In this symposium international speakers will review how organisms not only respond to the Earth’s surface, but also directly modify and control it to promote their own persistence. Plants and animals can directly control the fluxes of energy and matter that underlie biogeochemical cycles, gas fluxes, sediment transport and form new habitats. Recent recognition of biotic interactions with Earth surface processes has led to a new Geoscience paradigm: The Earth’s surface is not only the product of tectonic forces (mountain building) and climate (destroying relief by weathering and erosion), but also through biotic processes that are active over micro- to macroscopic scales. Biota moderates tectonic and climate controls on surface processes and is an equally important player in shaping the Earth.
This symposium will review the findings that triggered this paradigm shift, for example that 1) the activity of biota extends to great depth (the “deep biosphere”); 2) soil development is related to plant diversity and burrowing animals; 3) plants diverge the flow and evaporation of water; 4) higher plants can induce the uptake of mineral nutrients that vastly exceeds the rock weathering of these elements; 5) vegetation moderates soil erosion; 6) large river floodplains are stabilized by plants.
The symposium will combine geoscience, soil, ecology, hydrology, and geobiology research to discuss how new developments in each of these fields should be employed to quantify the entire chain of Earth surface processes influenced by biotic activities, and how these developments can be used to form predictions of global change.
List of invited Speakers:
Steeve Bonneville (Univ. Libre de Bruxelles): Bioweathering in soils: mechanism and quantification at the nanometer-scale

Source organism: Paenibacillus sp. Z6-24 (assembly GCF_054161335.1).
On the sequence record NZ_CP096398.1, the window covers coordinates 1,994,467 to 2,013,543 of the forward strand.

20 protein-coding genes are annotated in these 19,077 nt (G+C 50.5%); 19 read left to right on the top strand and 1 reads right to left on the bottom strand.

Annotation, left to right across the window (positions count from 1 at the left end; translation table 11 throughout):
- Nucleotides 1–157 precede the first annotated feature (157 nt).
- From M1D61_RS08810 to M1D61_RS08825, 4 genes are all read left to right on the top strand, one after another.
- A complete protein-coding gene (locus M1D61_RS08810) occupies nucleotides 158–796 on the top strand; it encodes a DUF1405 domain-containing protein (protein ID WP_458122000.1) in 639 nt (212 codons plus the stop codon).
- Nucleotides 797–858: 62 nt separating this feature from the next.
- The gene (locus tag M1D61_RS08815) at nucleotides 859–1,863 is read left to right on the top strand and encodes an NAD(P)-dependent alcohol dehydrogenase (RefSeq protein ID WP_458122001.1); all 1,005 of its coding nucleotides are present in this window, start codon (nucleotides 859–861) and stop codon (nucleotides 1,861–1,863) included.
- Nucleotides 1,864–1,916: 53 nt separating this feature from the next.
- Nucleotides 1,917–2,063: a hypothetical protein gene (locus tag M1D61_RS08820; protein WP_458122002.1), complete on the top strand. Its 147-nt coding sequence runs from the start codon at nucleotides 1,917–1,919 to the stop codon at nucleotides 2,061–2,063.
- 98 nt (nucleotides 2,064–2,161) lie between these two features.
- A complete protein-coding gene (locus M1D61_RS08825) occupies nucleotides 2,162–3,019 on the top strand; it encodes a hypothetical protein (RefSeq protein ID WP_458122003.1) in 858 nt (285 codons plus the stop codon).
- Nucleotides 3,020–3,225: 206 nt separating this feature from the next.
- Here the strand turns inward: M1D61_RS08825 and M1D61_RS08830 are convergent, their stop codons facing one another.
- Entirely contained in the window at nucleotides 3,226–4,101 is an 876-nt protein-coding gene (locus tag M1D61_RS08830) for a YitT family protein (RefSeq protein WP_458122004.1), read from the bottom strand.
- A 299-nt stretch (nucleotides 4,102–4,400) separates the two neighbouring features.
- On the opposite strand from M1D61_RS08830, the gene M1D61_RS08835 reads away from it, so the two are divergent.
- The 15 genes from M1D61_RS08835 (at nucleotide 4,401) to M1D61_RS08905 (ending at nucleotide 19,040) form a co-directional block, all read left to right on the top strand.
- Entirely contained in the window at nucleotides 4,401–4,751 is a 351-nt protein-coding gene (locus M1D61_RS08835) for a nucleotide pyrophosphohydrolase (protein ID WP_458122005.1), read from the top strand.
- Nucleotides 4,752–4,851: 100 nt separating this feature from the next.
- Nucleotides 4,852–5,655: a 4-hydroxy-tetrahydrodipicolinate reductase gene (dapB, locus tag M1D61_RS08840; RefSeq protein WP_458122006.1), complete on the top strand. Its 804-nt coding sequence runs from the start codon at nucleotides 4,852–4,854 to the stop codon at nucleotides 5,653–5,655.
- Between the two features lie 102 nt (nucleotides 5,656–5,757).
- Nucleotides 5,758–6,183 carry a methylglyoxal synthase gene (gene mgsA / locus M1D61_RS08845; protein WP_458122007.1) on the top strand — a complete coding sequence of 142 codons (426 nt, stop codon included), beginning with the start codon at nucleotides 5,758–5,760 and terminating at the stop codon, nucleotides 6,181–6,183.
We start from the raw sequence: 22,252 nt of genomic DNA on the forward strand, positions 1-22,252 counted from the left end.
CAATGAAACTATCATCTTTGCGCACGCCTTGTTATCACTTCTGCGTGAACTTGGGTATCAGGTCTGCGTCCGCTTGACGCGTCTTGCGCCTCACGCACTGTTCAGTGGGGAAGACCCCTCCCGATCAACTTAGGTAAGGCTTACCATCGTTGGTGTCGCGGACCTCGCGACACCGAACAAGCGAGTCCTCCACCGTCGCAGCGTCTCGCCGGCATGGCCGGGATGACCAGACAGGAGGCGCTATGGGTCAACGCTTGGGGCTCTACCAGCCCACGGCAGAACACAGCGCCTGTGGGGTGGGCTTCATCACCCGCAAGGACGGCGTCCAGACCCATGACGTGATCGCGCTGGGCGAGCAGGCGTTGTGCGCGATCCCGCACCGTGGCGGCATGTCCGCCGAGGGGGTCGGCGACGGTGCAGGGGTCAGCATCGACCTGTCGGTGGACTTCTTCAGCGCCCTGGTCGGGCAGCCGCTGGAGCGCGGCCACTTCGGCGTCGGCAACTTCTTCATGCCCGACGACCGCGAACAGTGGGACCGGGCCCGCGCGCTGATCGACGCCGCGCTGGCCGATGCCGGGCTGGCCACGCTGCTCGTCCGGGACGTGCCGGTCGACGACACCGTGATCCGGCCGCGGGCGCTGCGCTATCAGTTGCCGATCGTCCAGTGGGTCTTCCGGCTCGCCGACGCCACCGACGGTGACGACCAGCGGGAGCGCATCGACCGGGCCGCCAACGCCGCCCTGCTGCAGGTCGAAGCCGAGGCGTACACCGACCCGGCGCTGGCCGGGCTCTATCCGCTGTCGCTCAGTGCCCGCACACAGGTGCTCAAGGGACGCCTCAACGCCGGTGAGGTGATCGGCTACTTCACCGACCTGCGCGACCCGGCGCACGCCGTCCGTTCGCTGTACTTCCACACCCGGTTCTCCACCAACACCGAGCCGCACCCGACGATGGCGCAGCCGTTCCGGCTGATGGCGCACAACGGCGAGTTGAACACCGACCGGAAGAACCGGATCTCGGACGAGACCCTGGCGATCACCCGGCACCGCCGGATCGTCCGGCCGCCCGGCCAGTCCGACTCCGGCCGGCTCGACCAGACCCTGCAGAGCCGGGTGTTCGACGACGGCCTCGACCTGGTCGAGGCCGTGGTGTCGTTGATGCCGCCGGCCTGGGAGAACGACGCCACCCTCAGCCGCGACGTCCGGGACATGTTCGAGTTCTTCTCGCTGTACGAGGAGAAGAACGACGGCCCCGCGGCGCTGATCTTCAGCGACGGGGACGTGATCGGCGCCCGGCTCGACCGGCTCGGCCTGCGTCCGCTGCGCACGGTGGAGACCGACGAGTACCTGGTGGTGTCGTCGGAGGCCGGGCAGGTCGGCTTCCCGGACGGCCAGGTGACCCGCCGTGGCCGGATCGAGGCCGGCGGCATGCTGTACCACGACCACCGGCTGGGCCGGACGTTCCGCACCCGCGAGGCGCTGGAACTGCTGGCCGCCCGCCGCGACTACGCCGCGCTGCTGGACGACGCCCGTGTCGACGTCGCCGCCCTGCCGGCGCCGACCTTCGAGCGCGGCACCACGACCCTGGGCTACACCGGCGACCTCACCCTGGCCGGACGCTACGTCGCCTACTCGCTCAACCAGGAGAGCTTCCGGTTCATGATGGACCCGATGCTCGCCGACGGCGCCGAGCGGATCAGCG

Susan L. Brantley (Pennsylvania State Univ., USA): Biotic influences on rock weathering
William E. Dietrich (Univ. of California, Berkeley, USA): Geomorphic transport laws, biotic processes, and landscape evolution
Ying Fan (Rutgers Univ., USA): Deep roots, hydrologic plumbing, and habitat expansion by and for land plants
Dror Hawlena (Hebrew Univ., Jerusalem): Predation and ecosystem nutrient dynamics
Marcel van der Heijden (Univ. Zürich, Switzerland): Peeking into the underground: soil functional diversity drives ecosystem multifunctionality
Thomas Hickler (Senckenberg, Frankfurt, Germany): Modeling vegetation dynamics and ecosystem functioning across scales and from deep time into the future
Steve Holbrook (VirginiaTech, USA): Fracturing, chemical weathering and strain in the critical zone: insights from drilling, sampling and geophysics
Erkan Istanbulluoglu (Univ. of Washington, USA): The biotic influence on sediment transport and catchment morphology
Kate Maher (Stanford Univ. USA): Does ecosystem nutrient demand control rock weathering? A modeling analysis
Bernhard Schmid (Univ. of Zürich, Switzerland): Biodiversity effects across scales
Detlef Schulze (MPI Biogeochem., Jena, Germany): Management der globalen Biosphäre zur Begrenzung des Klimawandels
Alexia Stokes (INRA France): Slippery when wet: surprising strategies of vegetation growing on unstable slopes
Veerle Vanacker (Catholic Univ. of Louvain, Belgium): Vegetation control on soil and sediment fluxes
Symposium Organizers and speakers:
Friedhelm von Blanckenburg (GFZ, Potsdam): Uplifted, recycled, eroded. Metal isotope budgeting the plant mineral nutrient balance
Todd Ehlers (Univ. Tübingen, Germany): Deciphering Vegetation, Climate, and Tectonic Controls on Catchment Denudation, Western South America
Katja Tielbörger (Univ. Tübingen, Germany): Bridging scales in geo-ecological research: can space substitute for time?
Jörg Bendix (Univ. Marburg, Germany): Remote sensing of ecosystem properties and biodiversity